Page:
Human Interest

Parents of miracle twins are fighting to end late-term abortion in the UK

twins, Planned Parenthood

Joseph Barker and Luci Hall were thrilled to be expecting twins. The British couple’s excitement and joy soon turned to fear, however, when Hall went into early labor at just 24 weeks into her pregnancy. “When I went into labour, Joseph and I just weren’t prepared at all. It all happened so quickly,” she said. “It was so early and we were so worried about what was going to happen to them. We didn’t know if they were going to survive, it was terrifying. When they were born they were both rushed straight to intensive care, I didn’t get to hold them or see them.”

After taking just two photos, Barker was ushered away, and neither parent got to hold their new babies.

“I couldn’t even get upset about not getting to hold them because I was in shock. I couldn’t quite get my head around what was happening,” Hall said. “We got to see them three hours later and that’s when it really hit us. They were so tiny, you can’t even imagine a baby that small. It was really frightening.”

Both babies weighed barely over one pound each. And at first, doctors told Barker and Hall that their sons likely wouldn’t make it. “They told us not to think about the future because it was so uncertain,” she said. “We were so scared thinking about losing one of them or both of them, it was devastating. It’s not a situation you ever expect yourself to be in when you have your first baby.”

The boys, Charlie and Harvey, were struggling to survive, undergoing seven blood transfusions each and a bout of bronchiolitis. “We were watching our babies fighting for their lives. You can’t explain what it’s like to be in that situation, it’s horrendous. It’s like your worst nightmare, I felt so helpless,” she said. “All I wanted to do was hold them and comfort them but I couldn’t do anything. All I could do was be there every day.”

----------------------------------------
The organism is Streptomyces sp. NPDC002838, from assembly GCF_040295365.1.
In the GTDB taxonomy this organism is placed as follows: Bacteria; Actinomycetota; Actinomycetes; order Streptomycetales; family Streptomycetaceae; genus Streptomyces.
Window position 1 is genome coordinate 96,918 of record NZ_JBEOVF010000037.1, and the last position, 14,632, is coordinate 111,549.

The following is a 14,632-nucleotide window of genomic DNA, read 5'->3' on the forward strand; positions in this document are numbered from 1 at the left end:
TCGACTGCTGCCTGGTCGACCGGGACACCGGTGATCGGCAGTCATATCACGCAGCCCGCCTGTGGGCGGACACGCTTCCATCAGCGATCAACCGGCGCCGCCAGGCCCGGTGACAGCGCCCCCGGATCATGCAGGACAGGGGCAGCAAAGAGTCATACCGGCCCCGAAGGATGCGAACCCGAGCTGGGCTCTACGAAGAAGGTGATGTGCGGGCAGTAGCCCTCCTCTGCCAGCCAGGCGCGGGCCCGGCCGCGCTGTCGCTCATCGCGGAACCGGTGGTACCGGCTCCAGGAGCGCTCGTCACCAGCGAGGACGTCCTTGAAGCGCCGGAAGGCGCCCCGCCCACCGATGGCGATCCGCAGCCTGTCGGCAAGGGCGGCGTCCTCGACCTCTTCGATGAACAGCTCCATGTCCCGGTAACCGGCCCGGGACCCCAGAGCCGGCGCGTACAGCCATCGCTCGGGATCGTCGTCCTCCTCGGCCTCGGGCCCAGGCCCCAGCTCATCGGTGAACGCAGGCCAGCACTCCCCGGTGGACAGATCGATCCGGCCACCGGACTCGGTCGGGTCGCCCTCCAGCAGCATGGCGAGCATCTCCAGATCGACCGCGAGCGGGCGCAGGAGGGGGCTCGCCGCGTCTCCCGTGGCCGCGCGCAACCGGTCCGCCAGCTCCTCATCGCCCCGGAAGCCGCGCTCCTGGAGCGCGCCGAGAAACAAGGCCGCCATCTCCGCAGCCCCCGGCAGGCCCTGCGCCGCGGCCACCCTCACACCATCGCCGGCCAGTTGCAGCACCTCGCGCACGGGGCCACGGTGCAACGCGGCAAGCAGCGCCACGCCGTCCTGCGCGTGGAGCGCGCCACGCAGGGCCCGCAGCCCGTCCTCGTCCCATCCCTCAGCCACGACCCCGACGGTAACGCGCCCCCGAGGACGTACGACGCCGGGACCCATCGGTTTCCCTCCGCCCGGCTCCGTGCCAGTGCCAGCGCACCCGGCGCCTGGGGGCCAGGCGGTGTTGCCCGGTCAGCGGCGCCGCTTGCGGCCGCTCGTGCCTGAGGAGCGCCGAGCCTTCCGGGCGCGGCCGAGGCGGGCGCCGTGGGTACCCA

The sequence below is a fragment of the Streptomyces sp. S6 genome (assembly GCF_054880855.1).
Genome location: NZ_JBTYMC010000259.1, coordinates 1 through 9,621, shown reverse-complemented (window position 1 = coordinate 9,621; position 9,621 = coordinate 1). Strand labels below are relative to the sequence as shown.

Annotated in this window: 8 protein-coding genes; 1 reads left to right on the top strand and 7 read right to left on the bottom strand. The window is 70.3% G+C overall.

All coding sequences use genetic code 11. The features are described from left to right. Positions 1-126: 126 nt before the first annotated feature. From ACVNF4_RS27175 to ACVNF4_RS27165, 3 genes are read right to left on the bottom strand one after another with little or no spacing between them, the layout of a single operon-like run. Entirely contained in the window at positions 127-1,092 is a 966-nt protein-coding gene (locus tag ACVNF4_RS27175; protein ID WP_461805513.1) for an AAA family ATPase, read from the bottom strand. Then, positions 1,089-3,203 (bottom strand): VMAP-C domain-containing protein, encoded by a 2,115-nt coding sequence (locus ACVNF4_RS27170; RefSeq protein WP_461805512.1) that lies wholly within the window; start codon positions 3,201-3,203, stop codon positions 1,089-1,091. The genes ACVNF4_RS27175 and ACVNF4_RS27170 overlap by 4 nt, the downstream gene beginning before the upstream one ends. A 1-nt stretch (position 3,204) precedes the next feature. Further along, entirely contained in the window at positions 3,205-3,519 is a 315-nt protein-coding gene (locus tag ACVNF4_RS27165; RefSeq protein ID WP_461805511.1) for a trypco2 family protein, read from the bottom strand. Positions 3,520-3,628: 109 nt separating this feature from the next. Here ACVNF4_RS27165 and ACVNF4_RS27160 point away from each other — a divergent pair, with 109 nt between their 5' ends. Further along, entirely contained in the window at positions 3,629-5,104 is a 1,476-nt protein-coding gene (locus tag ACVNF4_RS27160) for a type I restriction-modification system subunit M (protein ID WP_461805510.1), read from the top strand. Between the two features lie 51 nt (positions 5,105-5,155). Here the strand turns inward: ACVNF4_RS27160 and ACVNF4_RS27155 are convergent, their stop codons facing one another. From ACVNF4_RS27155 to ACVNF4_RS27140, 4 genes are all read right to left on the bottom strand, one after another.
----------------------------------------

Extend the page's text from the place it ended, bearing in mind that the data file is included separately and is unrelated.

READ: Born at 24 weeks, premature twins show why late-term abortion is wrong

But instead of dying, the boys grew stronger every day. “They are both little fighters,” Hall said. “They proved everyone wrong.” Now, the 15-month-olds weigh over 20 pounds each, and are thriving. But their miraculous survival has their parents questioning how babies the same age as their sons were when they were born can be legally aborted.

“Seeing how well they’ve done does make you think about the abortion limit. I’d never even considered it before, I just accepted it,” she admitted. “Then the twins came and I saw them in their incubator and suddenly the idea of a baby being aborted at 24 weeks broke my heart. The thought of anyone getting rid of a baby that late is just awful. When I came home I signed a petition to have it changed.”

Abortion is legal in the United Kingdom until 24 weeks of pregnancy on healthy babies, but if the preborn child is diagnosed with a disability or birth defect, abortion can be committed at any time throughout the pregnancy. Some groups, such as the Royal College of Midwives, are petitioning to have the limit on abortion expanded, to allow abortion at any point throughout the pregnancy, for any reason.

But as Hall discovered, these are human beings, capable of life outside of the womb, and as medicine advances, the date of viability will surely become earlier and earlier in pregnancy — which proves the inherent humanity of these children.

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